Bus passengers and other road users in Tyne and Wear are to benefit from a package of measures that will save them up to one million hours a year from shorter journey times and reduced delays.
The Tyne and Wear Integrated Transport Authority has been awarded almost £5 million from the Government’s Better Bus Area Grant funding to provide a string of highways improvements.
Upgrades to junctions and congestion hotspots on 19 key routes into towns and cities will benefit all road users, as well as providing buses with more reliable journey times.
The improvements will benefit 35 million bus journeys a year – a quarter of all trips made in Tyne and Wear – and reduce carbon emissions by 46,360 tonnes per year.
The Government has also awarded £85,444 to fund a third new hybrid bus for the city centre ‘Sunderland Connect’ 700 bus route.
The route, launched last year in a partnership between Sunderland City Council, Sunderland University and Nexus, links city centre attractions and university halls and campuses.
The new bus, which will be added to two electric-hybrid vehicles already on the route, will boost the frequency from two per hour to three per hour. It is needed because the route has proved so popular with students, residents and visitors.
The successful Tyne and Wear Better Bus Area Grant bid is made up of six key elements:
New Intelligent Transport Systems (ITS) on key bus routes - Using new technology to monitor and regulate traffic flows to reduce delays on up to 22,000 bus routes every day, by monitoring and adjusting traffic signals around 19 key bus corridors into and out of town and city centres, six known congestion hotspots and outside the three biggest bus stations (Gateshead, Park Lane Sunderland and Eldon Square/Haymarket Newcastle).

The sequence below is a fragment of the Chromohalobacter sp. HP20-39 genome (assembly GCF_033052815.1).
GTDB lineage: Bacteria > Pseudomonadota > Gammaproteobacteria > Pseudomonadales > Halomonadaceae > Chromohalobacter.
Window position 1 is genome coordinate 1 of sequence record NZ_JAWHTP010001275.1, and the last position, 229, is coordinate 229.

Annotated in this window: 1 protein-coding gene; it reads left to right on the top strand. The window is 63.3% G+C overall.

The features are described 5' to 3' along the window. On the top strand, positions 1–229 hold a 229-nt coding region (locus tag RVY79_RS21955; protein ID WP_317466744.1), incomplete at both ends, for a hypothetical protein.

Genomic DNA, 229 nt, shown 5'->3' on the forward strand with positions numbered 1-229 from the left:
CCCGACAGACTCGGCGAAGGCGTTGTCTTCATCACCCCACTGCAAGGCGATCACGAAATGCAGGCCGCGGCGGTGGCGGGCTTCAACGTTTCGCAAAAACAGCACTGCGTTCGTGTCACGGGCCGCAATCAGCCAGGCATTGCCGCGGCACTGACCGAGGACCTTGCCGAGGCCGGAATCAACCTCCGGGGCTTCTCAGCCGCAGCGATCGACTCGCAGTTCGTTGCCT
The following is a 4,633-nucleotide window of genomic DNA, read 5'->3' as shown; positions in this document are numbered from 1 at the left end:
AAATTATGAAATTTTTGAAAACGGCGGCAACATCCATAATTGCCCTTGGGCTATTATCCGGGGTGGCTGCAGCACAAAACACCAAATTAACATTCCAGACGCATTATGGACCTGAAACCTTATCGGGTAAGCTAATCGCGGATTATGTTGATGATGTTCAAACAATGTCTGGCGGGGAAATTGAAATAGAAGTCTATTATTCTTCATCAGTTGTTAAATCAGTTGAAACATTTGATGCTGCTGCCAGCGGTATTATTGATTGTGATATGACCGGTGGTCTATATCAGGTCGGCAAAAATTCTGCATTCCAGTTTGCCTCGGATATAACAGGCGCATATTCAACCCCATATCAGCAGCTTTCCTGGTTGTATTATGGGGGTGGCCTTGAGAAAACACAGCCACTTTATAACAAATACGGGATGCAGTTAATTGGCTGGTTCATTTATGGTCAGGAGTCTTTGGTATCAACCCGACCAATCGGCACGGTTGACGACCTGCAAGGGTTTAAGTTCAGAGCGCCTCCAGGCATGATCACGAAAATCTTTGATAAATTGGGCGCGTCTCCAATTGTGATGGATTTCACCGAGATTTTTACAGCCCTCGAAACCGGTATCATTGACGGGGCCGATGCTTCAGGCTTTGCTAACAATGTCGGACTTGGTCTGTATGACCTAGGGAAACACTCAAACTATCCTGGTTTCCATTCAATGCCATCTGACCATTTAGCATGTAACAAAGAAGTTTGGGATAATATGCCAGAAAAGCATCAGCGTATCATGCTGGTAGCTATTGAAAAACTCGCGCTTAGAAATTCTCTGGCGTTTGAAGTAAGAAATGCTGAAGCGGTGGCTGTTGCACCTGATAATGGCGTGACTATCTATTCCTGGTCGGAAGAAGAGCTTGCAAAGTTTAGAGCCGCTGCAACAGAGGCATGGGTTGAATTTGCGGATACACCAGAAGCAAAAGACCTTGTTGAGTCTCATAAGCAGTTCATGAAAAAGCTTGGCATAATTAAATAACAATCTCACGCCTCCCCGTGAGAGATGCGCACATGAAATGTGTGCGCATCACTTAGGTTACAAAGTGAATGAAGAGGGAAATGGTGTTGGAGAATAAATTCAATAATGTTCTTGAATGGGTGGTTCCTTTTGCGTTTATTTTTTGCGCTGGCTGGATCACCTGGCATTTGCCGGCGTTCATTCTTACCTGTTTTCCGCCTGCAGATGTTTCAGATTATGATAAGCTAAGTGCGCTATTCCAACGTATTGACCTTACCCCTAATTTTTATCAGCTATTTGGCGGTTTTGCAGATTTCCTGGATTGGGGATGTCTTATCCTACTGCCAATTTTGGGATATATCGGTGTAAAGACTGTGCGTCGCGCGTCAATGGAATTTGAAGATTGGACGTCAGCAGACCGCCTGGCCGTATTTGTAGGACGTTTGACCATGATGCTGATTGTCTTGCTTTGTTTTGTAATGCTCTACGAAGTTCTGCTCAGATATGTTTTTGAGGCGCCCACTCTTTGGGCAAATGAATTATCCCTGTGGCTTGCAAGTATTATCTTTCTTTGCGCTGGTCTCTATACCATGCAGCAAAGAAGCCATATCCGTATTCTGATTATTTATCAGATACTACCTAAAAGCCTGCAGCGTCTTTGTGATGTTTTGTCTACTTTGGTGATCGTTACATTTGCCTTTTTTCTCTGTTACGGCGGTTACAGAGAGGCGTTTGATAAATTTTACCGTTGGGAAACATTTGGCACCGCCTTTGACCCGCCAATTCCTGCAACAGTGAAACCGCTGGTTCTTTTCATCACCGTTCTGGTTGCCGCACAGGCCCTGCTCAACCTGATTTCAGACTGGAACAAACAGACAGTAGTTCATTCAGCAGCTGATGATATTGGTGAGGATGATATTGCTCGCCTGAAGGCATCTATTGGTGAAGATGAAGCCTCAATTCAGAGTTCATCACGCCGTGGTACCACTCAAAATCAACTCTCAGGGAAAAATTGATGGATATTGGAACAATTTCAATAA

New signalisation of two key junctions - The busy junctions at Norham Road/A1058 Coast Road in North Shields and A184 Felling Bypass/A195 Lingey Lane in Gateshead are two places where buses face regular delays due to having to give way to other traffic. New traffic signals will let buses pass through in under 60 seconds, rather than waiting several minutes at peak times - 560 buses per day, most on ‘core’ commuter routes, will benefit.
Conversion of Borough Road, Sunderland, city centre, to two-way traffic - This will reduce bus stop congestion in central Sunderland (Fawcett Street) and improve carbon emissions, by creating a shorter route out of the city centre – taking two minutes off the journey time for 275 bus journeys every day. In a year buses will travel 16,000km less and use 1.4 tonnes less CO2. The new road layout will also be safer for pedestrians.
Interchange Improvements - Heworth and Park Lane are interchange stations between bus and Metro used by more than 5.3 million people every year. Plans include new and better shelters and waiting areas at Heworth, where people change for buses to Washington and the Coalfields area, and upgraded CCTV at Park Lane. The improvements will mirror Nexus investment already taking place at Four Lane Ends and Gateshead interchanges, and at other smaller bus stations.
Bus stop improvements - Nexus and district councils will upgrade stops to implement enforceable bus clearways, raised kerbs and in-shelter CCTV (the latter covering 70 additional shelters). Investment will be focussed on the 19 key corridors where ITS programmes will run.
Marketing, promotion and market research - Working in partnership between the ITA, Nexus and bus operators to promote the benefits of bus travel and improvements made through this programme. Also promoting products like the ‘go anywhere’ Day Rover ticket, which offer value for money and flexibility.